In our project sutoju we built a smart scale to track food waste behavior and created a personal assistant that suggest recipes you can make with the soon-to-expire ingredients you have at home, so your food doesn’t spoil. We used new technologies that we wanted to learn and pushed ourselves over our expectations. We didn’t have the proper components for a scale so we had to build them on our own. We forgot to bring a web camera, so we had to learn how to use Pepper instead. Deep learning, IoT, and robotics crammed into a weekend. Again, we won our track and the main prize. Woot.

Going to Japan for a hackathon was weird and fun. This time all of us stuck around until the prize ceremony.

Competing in a challenging environment is what we looked for in Tokyo. It’s a huge difference to the reasons I had for my very first hack. Some people wouldn’t want to associate competitiveness with hackathons. I do, since I have always enjoyed being competitive. Right now I feel inspired by my own team and motivated by the competition against other teams. That’s what makes me want to participate in my next hackathon. So what about you?

Figure out what you want to experience in a weekend. I think this is the most important take-away from hackathons. Set your expectations high and be ready to exceed them. It doesn’t matter if you’re a first-timer with a new technology or an experienced developer looking for new challenges. You will find a hackathon that suits your needs. In my opinion, the ultimate hackathon experience should feel distressing and occasionally even obnoxious. I like competing against other teams by working together with my friends, but that’s just me. Others feel that every team in a hackathon is collaborating towards a common goal. That’s important as well, I agree. The great thing about hackathons is that you will feel welcome no matter what kind of mindset drives you into participating. In the end, having a good time is what matters. It’s fine if you want to chill and find new friends, enjoy free food in an exciting environment or just experience something completely new.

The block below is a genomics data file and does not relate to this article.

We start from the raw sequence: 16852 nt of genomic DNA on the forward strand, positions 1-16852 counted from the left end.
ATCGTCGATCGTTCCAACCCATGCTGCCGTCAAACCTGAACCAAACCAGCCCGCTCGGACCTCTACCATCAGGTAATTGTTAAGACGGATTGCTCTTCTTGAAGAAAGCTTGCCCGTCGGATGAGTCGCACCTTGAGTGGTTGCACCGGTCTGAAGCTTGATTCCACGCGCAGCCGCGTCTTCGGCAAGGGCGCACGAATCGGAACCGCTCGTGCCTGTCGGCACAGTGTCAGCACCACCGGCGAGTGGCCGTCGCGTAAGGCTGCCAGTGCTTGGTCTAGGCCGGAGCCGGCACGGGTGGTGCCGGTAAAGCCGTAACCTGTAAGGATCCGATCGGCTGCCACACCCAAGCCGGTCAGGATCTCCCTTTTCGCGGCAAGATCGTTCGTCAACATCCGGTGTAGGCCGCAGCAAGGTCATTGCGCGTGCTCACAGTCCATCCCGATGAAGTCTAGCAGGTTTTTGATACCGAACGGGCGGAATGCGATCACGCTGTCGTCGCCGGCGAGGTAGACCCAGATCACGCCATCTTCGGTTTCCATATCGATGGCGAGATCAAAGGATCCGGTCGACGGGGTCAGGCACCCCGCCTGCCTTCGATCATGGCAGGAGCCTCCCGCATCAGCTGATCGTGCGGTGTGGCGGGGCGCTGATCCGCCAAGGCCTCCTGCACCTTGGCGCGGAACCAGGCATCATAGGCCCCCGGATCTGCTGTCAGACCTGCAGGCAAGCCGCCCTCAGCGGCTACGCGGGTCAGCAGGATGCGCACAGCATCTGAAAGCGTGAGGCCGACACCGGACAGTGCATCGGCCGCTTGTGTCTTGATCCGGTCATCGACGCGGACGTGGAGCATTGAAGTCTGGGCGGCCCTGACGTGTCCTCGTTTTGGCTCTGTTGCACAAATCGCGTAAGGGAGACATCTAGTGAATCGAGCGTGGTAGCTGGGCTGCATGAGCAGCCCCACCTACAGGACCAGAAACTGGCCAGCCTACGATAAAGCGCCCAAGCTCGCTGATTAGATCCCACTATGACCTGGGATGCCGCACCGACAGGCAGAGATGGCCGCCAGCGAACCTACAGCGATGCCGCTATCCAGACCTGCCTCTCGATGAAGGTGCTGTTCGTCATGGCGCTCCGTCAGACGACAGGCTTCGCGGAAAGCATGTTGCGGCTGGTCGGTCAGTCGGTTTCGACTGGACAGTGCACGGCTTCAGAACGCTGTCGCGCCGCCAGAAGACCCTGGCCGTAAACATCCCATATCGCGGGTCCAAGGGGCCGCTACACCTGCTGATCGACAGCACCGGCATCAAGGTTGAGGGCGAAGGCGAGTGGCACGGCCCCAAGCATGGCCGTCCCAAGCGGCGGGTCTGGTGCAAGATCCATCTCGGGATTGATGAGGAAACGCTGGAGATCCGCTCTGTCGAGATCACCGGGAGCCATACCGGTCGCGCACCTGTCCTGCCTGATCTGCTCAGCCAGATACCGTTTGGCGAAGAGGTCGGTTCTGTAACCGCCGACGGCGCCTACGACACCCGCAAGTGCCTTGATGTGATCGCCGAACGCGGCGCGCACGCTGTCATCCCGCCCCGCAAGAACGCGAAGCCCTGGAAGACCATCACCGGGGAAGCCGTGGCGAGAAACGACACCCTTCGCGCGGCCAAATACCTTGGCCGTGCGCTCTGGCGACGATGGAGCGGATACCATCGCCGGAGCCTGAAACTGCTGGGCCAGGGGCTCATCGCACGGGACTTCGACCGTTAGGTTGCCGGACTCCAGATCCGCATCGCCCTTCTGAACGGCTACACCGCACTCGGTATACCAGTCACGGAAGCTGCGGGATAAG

Hackathons are a beautiful mixture of people with different backgrounds and a common passion.

They are not just an event. They are a new mindset of solving a problem by focusing on what matters. Working together towards a common goal. Proving a point by getting stuff done. My reasons for participating in hackathons might be different than yours, but that doesn’t matter. Having the possibility of breaking boundaries by experimenting with technology is exciting, no matter what.

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This year we want to bring the excitement we have for hackathons also to FallUp. Self-development and reaching the next level is one of the main reasons for participating in hackathons and it is also the core message behind FallUp. At this year’s FallUp you will have a chance to meet the Junction crew and take a part in our coding workshop. Let’s hack your mindset to a whole new level!